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Publisher's Summary

In an alternate Atlanta where magic is practiced openly, where witches sip coffee at local cafes, shapeshifters party at urban clubs, vampires rule the southern night like gangsters, and mysterious creatures command dark caverns beneath the city, Dakota Frost's talents are coveted by all. She's the best magical tattooist in the southeast, a Skindancer, able to bring her amazing tats to life.

When a serial killer begins stalking Atlanta's tattooed elite, the police and the Feds seek Dakota's help. Can she find the killer on the dark fringe of the city's Edgeworld? Among its powerful outcasts and tortured loners, what kind of enemies and allies will she attract? Will they see her as an invader, as a seducer, as an unexpected champion...or as delicious prey?

Frost Moon is Book One of the Skindancer fantasy series by debut author Anthony Francis. Filled with unforgettable characters, spine-tingling action, kinky rebellion and edgy love, Frost Moon is classic storytelling at its best, and Dakota Frost is an irresistible new star of fantasy fiction.

Anthony Francis is a computer scientist who works at the "Search Engine That Starts With A G". By day he studies human and other minds to design intelligent machines and emotional robots; by night he writes fiction and draws comic books. He received his Ph.D. in Artificial Intelligence from Georgia Tech. He lives in San Jose with his wife and cats but his heart will always belong in Atlanta.

©2010 Anthony Francis (P)2012 BelleBooks, Inc.

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Bit of a Mary Sue

The idea of the book has good bones, but the writing style and how info is given is stilted. It reads a little forced and once I realized the author was a man writing in the first person as a female, the forced feel of the book made sense. It is not a bad book, but it is not a great book either

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  • Jennifer
  • austin, TX, United States
  • 05-06-16

So bad

In order to fully express how much I detested this book, I’m going to have to admit some things I am not proud of. Here it goes: I listened to all nine million hours of Robert Jordan’s Waste of Time epic. I slogged my way through the never-ending Pretty Little Liars saga. It wasn’t because I loved either series. I hate not to finish things once I’ve started them.
I could not bring myself to finish the last two hours of this book. I cannot do it.
The characters are shallow. I don’t mean that their philosophies on life lack meaning. I mean that they are poorly developed. They act inconsistently with the little character that is developed in an effort to drive the story forward. They are pathetic, rebelling against the establishment (which I am generally in favor of) without reason, explanation, or effect (which I’m not).
Everything is too convenient. Although the protagonist is a Mohawk sporting, tattooed, bad attitude wielding smart-mouth, pretty much every person she comes across, man or woman, young or old, hard boiled Fed or paranoid werewolf, wants 1. To have her and 2. To help her. Need a way to get the totally private evidence in an ongoing investigation to your sketchy friends? Find a Fed who is ready to jump you or wait patiently by your hospital bed for no reason. Can’t defend yourself? Run into a martial arts instructor at a bar who wants to give you lessons because you ordered a Guinness. What could be more natural?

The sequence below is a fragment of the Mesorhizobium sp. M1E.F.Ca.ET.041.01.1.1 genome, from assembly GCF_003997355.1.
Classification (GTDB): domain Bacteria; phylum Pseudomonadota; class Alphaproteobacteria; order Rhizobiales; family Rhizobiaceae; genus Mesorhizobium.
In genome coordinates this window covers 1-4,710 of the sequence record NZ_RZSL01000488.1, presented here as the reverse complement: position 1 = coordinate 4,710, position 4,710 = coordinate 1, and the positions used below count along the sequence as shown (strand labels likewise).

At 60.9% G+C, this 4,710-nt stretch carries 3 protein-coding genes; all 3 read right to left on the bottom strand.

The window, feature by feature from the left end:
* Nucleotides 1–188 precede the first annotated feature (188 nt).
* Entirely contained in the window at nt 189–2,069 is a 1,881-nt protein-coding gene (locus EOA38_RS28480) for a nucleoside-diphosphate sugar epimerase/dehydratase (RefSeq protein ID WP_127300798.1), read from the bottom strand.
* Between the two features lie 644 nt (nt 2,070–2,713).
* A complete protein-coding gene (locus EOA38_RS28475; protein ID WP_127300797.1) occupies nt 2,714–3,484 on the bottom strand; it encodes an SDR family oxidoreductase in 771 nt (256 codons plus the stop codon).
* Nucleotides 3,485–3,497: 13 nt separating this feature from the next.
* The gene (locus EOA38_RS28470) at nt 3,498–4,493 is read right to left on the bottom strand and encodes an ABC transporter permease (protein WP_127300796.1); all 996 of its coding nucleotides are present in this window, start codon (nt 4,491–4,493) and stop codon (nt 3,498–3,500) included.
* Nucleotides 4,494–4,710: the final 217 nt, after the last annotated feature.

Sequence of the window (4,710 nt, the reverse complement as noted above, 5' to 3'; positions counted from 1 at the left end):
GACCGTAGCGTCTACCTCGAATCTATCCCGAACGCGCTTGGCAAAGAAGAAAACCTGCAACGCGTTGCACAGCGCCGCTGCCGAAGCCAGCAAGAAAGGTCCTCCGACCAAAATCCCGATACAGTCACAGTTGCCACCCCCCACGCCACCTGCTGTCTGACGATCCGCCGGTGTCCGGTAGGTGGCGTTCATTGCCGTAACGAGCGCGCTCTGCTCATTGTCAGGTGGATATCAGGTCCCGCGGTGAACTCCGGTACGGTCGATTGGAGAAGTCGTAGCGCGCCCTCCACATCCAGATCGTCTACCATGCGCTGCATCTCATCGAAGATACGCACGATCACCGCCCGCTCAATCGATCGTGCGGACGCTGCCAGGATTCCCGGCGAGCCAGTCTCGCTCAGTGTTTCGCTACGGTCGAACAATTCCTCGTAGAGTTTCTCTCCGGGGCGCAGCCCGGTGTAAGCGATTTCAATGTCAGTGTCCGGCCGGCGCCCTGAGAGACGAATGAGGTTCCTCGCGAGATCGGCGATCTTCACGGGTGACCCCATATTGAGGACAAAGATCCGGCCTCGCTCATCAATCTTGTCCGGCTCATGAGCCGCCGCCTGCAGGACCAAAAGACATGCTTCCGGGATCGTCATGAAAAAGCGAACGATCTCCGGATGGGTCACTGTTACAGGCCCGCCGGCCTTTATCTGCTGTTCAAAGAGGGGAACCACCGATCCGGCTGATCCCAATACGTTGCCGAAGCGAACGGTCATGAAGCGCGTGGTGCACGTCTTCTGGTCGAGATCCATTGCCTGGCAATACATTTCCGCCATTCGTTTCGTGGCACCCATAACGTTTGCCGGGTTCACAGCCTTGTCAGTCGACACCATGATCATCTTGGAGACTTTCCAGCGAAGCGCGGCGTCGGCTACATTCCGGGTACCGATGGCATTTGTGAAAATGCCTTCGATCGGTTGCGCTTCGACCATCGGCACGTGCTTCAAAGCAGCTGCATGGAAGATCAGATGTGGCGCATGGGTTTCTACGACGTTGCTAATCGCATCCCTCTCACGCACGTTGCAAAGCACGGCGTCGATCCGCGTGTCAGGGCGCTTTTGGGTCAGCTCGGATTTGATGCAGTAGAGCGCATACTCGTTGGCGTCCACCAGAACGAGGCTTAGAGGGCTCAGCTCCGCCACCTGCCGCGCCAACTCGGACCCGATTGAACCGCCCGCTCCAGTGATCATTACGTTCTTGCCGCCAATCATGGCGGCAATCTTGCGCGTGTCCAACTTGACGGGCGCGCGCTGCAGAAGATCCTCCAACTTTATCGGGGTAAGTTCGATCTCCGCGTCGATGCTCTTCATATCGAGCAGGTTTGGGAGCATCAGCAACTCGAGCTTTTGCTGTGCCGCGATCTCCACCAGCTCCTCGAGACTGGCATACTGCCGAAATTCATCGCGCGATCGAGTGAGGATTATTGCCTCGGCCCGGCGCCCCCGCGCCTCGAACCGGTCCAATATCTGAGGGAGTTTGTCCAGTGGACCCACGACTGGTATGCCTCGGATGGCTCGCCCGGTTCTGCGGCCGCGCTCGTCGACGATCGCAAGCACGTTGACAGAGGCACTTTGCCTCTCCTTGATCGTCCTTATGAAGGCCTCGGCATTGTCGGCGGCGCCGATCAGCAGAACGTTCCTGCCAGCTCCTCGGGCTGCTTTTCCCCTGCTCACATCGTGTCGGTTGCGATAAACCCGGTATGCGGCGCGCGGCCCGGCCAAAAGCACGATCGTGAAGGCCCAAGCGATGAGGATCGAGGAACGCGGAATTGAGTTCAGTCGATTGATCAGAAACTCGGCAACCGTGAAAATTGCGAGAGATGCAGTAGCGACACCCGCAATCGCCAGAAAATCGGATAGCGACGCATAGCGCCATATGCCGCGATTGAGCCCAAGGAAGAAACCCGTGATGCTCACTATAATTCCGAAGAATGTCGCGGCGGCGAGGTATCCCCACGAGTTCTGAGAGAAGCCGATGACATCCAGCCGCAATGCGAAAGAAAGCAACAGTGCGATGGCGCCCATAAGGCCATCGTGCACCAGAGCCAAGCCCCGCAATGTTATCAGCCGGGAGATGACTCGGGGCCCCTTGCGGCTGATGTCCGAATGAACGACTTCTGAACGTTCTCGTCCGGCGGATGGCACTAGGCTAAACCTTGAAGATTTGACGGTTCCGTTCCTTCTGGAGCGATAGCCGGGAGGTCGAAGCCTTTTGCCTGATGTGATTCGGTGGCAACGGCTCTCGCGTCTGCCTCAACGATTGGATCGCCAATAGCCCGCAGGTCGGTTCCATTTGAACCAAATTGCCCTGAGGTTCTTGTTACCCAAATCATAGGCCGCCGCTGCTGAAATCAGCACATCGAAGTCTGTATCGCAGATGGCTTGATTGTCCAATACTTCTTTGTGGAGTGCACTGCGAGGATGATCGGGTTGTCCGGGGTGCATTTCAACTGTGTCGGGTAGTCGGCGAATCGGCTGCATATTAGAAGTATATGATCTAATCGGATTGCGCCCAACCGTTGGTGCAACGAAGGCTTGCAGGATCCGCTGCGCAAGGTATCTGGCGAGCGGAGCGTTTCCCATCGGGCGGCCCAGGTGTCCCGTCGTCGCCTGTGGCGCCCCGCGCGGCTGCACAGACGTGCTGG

There’s a heavily sexual theme, although no actual sex at least with two hours left to go, but even that is weird. The main character is bi, counter-culture, and in with the BDSM crowd, but she’s weirdly prudish, blushing when she almost (Gasp) kisses another character and telling him she stopped moving that fast in college. And what there is about sex is vaguely queasy-making and pathetic. I did not find myself feeling excited by any of it, just a little sad and embarrassed for everyone involved.
There is a mystery here, and I don’t know for certain who dunnit. Usually, that would be good for only having two hours left, but honestly I just do not care and I don’t think I can accurately predict an outcome when the people behave so unnaturally. The mystery isn’t even all that interesting, and it involves a serial killer slicing tattoos off his victims while they are living. How bad does the writing have to be to make that dull?
The only nice thing I can say is that the narrator was acceptable, and even that isn’t entirely good. If she’d been terrible, I wouldn’t have bought it in the first place and wasted my time.

1 of 2 people found this review helpful

  • Overall
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skip it

What would have made Frost Moon better?

a new author and a new story, way too much "baggage" in this book for me

What was most disappointing about Anthony Francis’s story?

everything was disappointing. I think she could have done a better job fleshing out her main character instead of tying her up in dog collar regalia

Who would you have cast as narrator instead of Traci Odom?

have no idea, don't know very many narrators yet

If you could play editor, what scene or scenes would you have cut from Frost Moon?

the whole book and started over

4 of 11 people found this review helpful

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If only Cinnamon's voice wasn't so distracting...

This was an amazing story, full of great characters and wonderful images. I thoroughly enjoyed it with one exception. The narrator's voice for Cinnamon was so high-pitched and whiny. It was extremely annoying, distracting and not at all what I expected for a character that is a weretiger. I loved the author's description of the tattoos coming to life. Overall, it was fantastic but I would have given Cinnamon a very different voice.

0 of 1 people found this review helpful